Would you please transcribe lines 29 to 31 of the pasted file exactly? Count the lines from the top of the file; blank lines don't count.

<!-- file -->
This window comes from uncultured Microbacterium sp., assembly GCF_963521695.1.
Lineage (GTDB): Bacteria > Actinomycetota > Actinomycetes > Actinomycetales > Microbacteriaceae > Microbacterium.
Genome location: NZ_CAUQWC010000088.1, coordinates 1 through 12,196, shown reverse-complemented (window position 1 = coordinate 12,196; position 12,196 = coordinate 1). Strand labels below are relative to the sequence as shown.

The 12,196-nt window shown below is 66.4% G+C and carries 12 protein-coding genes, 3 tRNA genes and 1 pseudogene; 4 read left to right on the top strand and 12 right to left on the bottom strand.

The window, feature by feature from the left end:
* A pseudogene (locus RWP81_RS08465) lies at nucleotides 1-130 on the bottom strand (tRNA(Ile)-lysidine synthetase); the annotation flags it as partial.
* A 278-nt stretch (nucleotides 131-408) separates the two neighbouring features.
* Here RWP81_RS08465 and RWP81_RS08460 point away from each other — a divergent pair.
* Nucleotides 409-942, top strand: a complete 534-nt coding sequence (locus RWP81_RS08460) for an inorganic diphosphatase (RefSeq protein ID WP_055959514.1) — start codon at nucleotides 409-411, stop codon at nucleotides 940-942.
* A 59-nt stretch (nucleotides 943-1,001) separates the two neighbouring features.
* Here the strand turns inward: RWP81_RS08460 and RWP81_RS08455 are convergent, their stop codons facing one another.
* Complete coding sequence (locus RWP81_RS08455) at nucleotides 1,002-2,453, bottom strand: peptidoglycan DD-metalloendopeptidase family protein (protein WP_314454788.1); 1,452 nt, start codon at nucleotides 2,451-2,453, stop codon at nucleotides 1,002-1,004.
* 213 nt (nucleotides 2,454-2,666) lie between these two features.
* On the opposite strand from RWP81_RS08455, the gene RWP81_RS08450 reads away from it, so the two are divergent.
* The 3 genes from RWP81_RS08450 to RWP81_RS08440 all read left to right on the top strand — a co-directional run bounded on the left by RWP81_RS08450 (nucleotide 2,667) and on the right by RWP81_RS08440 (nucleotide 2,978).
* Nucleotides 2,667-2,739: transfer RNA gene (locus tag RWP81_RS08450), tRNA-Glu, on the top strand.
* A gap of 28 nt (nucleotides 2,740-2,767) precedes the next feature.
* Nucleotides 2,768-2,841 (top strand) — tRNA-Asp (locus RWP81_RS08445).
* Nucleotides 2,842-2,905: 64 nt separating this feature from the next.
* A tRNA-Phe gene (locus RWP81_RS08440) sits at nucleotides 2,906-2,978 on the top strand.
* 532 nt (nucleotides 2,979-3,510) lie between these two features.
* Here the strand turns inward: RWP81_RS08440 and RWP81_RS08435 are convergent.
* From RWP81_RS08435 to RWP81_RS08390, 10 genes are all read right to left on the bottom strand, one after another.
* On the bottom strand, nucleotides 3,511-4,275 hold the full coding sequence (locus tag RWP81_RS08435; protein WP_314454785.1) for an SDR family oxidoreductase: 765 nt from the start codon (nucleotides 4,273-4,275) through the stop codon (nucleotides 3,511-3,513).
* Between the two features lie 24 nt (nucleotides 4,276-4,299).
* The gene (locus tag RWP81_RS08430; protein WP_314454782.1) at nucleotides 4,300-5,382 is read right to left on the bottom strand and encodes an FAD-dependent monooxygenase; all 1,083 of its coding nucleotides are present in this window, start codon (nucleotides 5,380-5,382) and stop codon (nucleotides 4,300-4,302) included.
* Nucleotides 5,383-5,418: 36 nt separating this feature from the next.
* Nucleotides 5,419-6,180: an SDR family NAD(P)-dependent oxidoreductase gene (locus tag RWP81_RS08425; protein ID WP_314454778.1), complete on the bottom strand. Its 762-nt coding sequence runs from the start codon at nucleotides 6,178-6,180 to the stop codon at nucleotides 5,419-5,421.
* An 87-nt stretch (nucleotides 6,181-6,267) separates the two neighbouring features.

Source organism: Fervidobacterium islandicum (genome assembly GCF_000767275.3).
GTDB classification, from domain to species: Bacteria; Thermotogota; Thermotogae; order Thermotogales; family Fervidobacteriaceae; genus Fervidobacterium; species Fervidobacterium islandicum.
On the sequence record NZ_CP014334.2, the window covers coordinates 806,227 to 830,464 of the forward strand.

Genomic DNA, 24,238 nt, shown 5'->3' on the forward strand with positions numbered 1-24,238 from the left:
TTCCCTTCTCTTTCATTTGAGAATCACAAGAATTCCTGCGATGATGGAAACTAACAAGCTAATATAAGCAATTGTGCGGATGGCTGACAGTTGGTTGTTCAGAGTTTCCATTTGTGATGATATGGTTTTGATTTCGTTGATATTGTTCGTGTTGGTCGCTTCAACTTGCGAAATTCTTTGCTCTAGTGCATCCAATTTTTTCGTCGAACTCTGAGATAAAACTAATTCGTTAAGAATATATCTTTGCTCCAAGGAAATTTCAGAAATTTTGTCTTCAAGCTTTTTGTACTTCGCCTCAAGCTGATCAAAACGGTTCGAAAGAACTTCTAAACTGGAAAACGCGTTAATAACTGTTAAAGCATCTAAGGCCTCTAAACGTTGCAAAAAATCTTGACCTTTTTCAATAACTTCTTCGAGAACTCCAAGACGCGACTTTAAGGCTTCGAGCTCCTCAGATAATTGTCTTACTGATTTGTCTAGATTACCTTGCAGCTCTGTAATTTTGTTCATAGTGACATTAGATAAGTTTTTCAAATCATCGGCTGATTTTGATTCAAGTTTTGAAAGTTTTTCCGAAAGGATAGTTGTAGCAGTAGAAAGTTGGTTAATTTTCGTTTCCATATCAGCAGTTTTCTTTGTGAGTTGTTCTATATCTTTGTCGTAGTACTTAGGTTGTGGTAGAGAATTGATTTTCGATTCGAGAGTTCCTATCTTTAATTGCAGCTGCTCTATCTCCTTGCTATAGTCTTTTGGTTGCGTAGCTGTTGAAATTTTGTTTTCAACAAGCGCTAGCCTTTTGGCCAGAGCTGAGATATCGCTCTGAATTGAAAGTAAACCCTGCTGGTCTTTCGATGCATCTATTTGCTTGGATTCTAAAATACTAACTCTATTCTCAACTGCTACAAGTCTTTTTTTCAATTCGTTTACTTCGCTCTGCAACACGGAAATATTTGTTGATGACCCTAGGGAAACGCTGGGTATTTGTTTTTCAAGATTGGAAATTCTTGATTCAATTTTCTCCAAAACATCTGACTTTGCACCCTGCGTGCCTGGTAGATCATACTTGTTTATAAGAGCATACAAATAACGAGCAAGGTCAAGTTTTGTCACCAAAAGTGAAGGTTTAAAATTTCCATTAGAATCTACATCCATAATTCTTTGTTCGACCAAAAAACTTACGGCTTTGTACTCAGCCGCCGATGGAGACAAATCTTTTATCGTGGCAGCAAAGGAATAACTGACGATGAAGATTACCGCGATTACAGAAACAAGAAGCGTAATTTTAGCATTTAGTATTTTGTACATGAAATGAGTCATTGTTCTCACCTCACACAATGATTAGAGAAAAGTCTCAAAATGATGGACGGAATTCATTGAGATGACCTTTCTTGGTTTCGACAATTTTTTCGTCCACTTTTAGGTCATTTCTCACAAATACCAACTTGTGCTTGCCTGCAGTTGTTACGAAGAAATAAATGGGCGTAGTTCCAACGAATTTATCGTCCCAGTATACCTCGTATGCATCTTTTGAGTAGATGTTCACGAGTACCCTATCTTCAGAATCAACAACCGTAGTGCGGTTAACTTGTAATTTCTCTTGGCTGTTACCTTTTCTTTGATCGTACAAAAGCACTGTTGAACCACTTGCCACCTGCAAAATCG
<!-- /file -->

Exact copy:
* An 87-nt stretch (nucleotides 6,181-6,267) separates the two neighbouring features.

Source organism: Fervidobacterium islandicum (genome assembly GCF_000767275.3).
GTDB classification, from domain to species: Bacteria; Thermotogota; Thermotogae; order Thermotogales; family Fervidobacteriaceae; genus Fervidobacterium; species Fervidobacterium islandicum.